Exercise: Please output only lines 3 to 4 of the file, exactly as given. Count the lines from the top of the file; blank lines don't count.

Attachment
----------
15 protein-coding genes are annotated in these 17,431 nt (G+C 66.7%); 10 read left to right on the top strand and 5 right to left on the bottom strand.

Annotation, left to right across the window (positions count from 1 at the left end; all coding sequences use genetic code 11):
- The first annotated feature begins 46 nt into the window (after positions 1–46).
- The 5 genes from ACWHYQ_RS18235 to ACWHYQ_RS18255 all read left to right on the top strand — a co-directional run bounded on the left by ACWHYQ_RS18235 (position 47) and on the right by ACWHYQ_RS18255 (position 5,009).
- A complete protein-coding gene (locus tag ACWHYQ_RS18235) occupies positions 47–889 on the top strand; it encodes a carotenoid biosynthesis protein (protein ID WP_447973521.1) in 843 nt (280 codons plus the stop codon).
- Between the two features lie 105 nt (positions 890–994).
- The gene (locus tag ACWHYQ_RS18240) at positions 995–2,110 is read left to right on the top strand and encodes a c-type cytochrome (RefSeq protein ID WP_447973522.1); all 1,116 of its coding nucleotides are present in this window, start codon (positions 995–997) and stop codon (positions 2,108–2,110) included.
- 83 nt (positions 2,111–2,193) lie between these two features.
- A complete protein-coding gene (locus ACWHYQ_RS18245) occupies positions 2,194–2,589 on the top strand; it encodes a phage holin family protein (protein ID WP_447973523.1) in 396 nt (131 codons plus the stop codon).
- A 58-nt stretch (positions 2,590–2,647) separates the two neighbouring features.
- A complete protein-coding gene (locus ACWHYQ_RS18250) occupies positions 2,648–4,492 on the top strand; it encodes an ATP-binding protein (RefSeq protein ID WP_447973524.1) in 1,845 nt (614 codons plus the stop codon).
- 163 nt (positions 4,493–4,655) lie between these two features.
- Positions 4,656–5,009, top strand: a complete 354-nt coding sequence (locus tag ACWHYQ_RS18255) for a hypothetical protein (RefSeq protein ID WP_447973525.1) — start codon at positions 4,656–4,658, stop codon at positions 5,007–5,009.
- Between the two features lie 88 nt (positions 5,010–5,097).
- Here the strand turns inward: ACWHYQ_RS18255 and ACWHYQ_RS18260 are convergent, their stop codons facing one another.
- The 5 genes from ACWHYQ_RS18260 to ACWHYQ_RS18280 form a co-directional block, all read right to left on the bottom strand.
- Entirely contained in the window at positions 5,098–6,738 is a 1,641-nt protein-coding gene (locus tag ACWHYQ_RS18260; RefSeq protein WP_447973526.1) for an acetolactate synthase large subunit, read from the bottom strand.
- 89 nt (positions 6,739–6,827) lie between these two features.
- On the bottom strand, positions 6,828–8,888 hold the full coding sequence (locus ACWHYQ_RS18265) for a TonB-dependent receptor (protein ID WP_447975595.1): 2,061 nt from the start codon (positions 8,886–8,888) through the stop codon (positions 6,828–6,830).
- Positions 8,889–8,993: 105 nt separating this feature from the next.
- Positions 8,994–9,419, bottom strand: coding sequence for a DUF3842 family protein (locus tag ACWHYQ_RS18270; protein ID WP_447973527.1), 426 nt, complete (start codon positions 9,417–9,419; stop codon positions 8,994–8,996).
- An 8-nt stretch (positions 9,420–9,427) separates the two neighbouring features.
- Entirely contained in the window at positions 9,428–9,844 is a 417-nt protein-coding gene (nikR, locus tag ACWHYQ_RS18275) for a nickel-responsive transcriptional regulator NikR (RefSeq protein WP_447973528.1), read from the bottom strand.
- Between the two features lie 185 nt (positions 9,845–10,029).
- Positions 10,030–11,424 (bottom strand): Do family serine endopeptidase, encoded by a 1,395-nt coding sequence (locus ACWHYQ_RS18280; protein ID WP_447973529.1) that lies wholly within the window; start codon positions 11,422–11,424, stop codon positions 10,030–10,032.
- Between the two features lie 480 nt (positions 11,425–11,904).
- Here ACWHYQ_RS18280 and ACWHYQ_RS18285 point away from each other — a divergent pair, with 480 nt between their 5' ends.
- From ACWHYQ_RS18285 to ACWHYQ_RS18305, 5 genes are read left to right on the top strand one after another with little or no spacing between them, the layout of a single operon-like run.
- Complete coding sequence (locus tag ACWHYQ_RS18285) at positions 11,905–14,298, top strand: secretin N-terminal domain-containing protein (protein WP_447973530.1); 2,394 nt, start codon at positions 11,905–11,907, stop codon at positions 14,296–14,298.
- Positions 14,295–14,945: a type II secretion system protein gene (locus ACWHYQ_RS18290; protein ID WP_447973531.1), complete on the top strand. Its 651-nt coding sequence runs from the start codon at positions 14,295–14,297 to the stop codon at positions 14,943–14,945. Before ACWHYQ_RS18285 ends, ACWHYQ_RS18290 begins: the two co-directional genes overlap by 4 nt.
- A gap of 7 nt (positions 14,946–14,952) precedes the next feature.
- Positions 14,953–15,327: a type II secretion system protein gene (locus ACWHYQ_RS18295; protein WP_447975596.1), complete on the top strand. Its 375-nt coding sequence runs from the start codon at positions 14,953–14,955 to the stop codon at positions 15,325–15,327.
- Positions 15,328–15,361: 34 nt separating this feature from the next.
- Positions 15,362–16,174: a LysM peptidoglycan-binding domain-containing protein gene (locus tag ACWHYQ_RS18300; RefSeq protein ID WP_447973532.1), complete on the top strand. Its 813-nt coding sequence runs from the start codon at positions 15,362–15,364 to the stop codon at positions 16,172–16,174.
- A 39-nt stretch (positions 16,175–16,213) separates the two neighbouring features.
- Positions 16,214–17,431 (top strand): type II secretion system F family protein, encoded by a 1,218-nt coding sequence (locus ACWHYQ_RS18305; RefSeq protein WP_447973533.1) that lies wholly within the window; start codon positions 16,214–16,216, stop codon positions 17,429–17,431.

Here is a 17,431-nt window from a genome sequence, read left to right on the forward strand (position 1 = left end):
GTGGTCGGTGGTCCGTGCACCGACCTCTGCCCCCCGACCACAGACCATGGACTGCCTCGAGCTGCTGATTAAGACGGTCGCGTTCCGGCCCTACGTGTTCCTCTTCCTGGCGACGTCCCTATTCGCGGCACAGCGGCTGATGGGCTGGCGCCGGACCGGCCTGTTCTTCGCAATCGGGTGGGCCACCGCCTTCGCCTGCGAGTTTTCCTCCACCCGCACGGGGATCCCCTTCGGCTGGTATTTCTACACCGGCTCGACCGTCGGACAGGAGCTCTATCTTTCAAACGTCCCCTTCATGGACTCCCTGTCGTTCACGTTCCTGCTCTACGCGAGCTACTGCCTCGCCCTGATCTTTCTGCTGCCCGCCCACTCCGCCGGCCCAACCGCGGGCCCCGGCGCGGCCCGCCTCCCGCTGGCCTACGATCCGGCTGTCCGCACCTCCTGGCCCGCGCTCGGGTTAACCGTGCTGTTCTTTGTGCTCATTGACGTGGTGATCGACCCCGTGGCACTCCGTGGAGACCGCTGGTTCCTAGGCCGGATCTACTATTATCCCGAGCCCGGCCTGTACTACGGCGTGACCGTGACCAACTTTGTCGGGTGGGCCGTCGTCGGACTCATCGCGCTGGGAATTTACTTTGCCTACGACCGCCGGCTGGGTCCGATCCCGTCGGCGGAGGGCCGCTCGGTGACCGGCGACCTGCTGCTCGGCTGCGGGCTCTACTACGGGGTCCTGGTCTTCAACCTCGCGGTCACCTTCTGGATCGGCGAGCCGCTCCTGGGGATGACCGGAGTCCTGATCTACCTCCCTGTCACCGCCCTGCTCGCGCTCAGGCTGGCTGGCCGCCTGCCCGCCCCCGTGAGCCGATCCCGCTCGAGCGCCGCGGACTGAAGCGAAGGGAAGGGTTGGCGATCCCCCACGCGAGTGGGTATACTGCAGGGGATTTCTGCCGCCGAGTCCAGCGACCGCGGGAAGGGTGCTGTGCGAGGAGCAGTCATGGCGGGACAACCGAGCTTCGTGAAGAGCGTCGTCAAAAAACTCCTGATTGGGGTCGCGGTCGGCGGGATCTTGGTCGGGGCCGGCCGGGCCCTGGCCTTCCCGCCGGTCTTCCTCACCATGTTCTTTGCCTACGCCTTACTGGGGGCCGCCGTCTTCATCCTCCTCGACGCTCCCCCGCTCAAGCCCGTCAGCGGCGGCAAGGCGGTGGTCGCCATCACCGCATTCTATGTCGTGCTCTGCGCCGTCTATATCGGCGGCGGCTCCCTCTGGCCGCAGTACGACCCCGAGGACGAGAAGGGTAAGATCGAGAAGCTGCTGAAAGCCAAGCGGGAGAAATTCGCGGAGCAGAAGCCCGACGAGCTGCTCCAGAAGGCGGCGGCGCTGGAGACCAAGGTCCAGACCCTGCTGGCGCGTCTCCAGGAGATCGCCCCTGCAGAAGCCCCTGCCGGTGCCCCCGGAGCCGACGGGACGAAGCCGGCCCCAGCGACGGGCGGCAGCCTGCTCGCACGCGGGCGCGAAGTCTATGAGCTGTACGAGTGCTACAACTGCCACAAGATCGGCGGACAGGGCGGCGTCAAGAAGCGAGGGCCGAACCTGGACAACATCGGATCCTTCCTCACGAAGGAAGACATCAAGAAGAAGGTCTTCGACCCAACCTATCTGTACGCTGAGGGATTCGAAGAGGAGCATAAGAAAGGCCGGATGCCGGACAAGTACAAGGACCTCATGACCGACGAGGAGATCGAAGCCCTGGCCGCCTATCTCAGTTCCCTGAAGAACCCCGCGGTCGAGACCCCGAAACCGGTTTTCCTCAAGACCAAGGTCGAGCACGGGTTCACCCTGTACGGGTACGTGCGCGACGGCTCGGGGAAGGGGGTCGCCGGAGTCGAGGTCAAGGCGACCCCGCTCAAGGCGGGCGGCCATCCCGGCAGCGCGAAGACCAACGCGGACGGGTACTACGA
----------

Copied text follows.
- The first annotated feature begins 46 nt into the window (after positions 1–46).
- The 5 genes from ACWHYQ_RS18235 to ACWHYQ_RS18255 all read left to right on the top strand — a co-directional run bounded on the left by ACWHYQ_RS18235 (position 47) and on the right by ACWHYQ_RS18255 (position 5,009).